FamilyLife Today® Podcast

Assessing the Spiritual Maturity of Your Kids

with Elyse Fitzpatrick, Jessica Thompson | March 30, 2015
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Jessica Thompson knew deep down she wasn't a Christian. Her mother, biblical counselor Elyse Fitzpatrick, was clueless. Jessica, joined by her Elyse, recalls the 18 years of her life during which she feigned an abiding faith in Christ. Keeping up appearances even while attending Bible college, Jessica tells how her life began to change when God's love finally pierced her heart. Find out how you might diagnose if your kids are faking it too.

  • Show Notes

  • About the Host

  • About the Guest

  • Jessica Thompson knew deep down she wasn't a Christian. Her mother, biblical counselor Elyse Fitzpatrick, was clueless. Jessica, joined by her Elyse, recalls the 18 years of her life during which she feigned an abiding faith in Christ. Keeping up appearances even while attending Bible college, Jessica tells how her life began to change when God's love finally pierced her heart. Find out how you might diagnose if your kids are faking it too.

  • Dave and Ann Wilson

    Dave and Ann Wilson are hosts of FamilyLife Today®, FamilyLife’s nationally-syndicated radio program. Dave and Ann have been married for more than 38 years and have spent the last 33 teaching and mentoring couples and parents across the country. They have been featured speakers at FamilyLife’s Weekend to Remember® marriage getaway since 1993 and have also hosted their own marriage conferences across the country. Cofounders of Kensington Church—a national, multicampus church that hosts more than 14,000 visitors every weekend—the Wilsons are the creative force behind DVD teaching series Rock Your Marriage and The Survival Guide To Parenting, as well as authors of the recently released book Vertical Marriage (Zondervan, 2019). Dave is a graduate of the International School of Theology, where he received a Master of Divinity degree. A Ball State University Hall of Fame quarterback, Dave served the Detroit Lions as chaplain for 33 years. Ann attended the University of Kentucky. She has been active alongside Dave in ministry as a speaker, writer, small-group leader, and mentor to countless wives of professional athletes. The Wilsons live in the Detroit area. They have three grown sons, CJ, Austin, and Cody, three daughters-in-law, and a growing number of grandchildren.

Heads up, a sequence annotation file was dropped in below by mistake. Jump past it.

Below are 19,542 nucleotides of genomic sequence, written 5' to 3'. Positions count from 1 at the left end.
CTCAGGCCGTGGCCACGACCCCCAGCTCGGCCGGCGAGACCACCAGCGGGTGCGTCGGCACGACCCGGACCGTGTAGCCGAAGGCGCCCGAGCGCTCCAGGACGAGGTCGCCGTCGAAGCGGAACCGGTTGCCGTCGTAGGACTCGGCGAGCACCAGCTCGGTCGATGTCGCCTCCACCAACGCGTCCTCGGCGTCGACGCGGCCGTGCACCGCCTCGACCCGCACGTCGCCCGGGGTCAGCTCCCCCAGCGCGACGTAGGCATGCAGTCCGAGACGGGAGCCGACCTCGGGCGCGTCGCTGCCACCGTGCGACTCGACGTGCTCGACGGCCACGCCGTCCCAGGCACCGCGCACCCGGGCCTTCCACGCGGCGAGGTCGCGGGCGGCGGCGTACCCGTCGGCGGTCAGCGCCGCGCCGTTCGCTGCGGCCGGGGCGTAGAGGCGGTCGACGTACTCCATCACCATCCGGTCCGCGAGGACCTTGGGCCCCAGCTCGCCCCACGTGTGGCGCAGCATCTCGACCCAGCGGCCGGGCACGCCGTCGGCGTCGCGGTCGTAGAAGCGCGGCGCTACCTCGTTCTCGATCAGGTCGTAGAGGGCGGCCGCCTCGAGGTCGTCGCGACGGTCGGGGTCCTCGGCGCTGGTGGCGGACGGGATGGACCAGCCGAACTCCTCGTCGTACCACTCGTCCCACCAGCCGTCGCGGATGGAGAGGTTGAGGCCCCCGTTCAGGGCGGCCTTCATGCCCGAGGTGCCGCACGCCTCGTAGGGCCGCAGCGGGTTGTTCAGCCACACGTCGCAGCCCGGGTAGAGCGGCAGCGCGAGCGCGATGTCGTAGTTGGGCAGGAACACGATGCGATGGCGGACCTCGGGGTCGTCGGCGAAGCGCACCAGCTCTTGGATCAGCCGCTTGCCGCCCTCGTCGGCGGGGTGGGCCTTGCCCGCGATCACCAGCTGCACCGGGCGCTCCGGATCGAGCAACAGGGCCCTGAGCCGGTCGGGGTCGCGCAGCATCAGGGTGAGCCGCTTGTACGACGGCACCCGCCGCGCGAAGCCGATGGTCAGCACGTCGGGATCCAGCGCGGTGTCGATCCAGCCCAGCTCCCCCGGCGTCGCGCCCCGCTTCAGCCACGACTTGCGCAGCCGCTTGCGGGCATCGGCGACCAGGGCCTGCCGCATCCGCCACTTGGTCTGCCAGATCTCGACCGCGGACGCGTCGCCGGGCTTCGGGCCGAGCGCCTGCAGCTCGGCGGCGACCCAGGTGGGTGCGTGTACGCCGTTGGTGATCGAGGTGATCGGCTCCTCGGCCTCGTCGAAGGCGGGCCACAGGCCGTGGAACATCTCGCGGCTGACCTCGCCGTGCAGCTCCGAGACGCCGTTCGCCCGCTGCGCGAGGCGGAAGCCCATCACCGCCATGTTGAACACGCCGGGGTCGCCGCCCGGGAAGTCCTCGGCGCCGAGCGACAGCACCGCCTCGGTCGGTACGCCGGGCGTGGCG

Jessica Thompson knew deep down she wasn’t a Christian. Her mother, Elyse Fitzpatrick, was clueless. Jessica tells how her life began to change when God’s love finally pierced her heart.

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Assessing the Spiritual Maturity of Your Kids

With Elyse Fitzpatrick, Jessica T...more
March 30, 2015
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Bob: Have you talked with your kids about pornography?  Do they know it’s wrong?  Do they know why it’s wrong?  Jessica Thompson remembers when it dawned on her that she needed to be proactive in this area with her kids.

Jessica: See, I hadn’t had a conversation with my boys. I felt like: “Oh, they don’t look at it. They’re not going to look at it. We’ve put some firewalls up, and they know they are not supposed to because we’ve told them, ‘Don’t…’”—but never really explained to them why: “Why is it wrong to look at pornography?”  So, we talked to our kids, knowing that the only thing that’s going to conquer any sort of sin in them that wants to view pornography, is Christ’s love. It’s the only thing better; right?  “Jesus is better.” 

Bob: This is FamilyLife Today for Monday, March 30th. Our host is the President of FamilyLife®, Dennis Rainey, and I’m Bob Lepine. Are you ready for some of the hard conversations you’re going to need to have with your children?  We’re going to help get you ready today. Stay tuned.


And welcome to FamilyLife Today. Thanks for joining us on the Monday edition. When your kids were at home, did they ever stump you with theological or moral questions that you thought, “I’m not sure I know exactly how to answer that”? 

Dennis: Absolutely, but I never let them know. [Laughter] 

Bob: You kept a poker face.

Dennis: No, no—I told them. I said: “You know, that’s a really good question. Would you give Dad a chance or Dad and Mom to get a couple of books out and see if we can’t come up with an answer?” 

Bob: See, the one I remember was “Does God love Satan?”  [Laughter]  There’s a good one; huh?  “God loves everyone. Does God love Satan?” 

Dennis: Oh, here’s another one: “Can God make a rock so big He can’t pick it up?” 

Bob: Oh, we’ve all heard that one—yes; that’s right.

Dennis: Well, but they came back with that in the teenage years you know?



That was an entertaining—

Bob: Now, they’re just trying to be ornery. They’re not asking real questions, though.

Dennis: Exactly.

Bob: They’re just trying to—

Dennis: Exactly.

Bob: Yes.

Dennis: If you’re a parent, and you feel like you need help in answering your kids’ questions, we have experts.

Jessica: [Laughter] Where are they?  [Laughter] 

Dennis: Bob and I are looking at them! 

Bob: That’s right. We hope—otherwise, it’s a short show today. [Laughter] 

Dennis: We have a mother/daughter combo. Elyse Fitzpatrick and Jessica Thompson join us on the broadcast. Jessica, Elyse, welcome to the broadcast.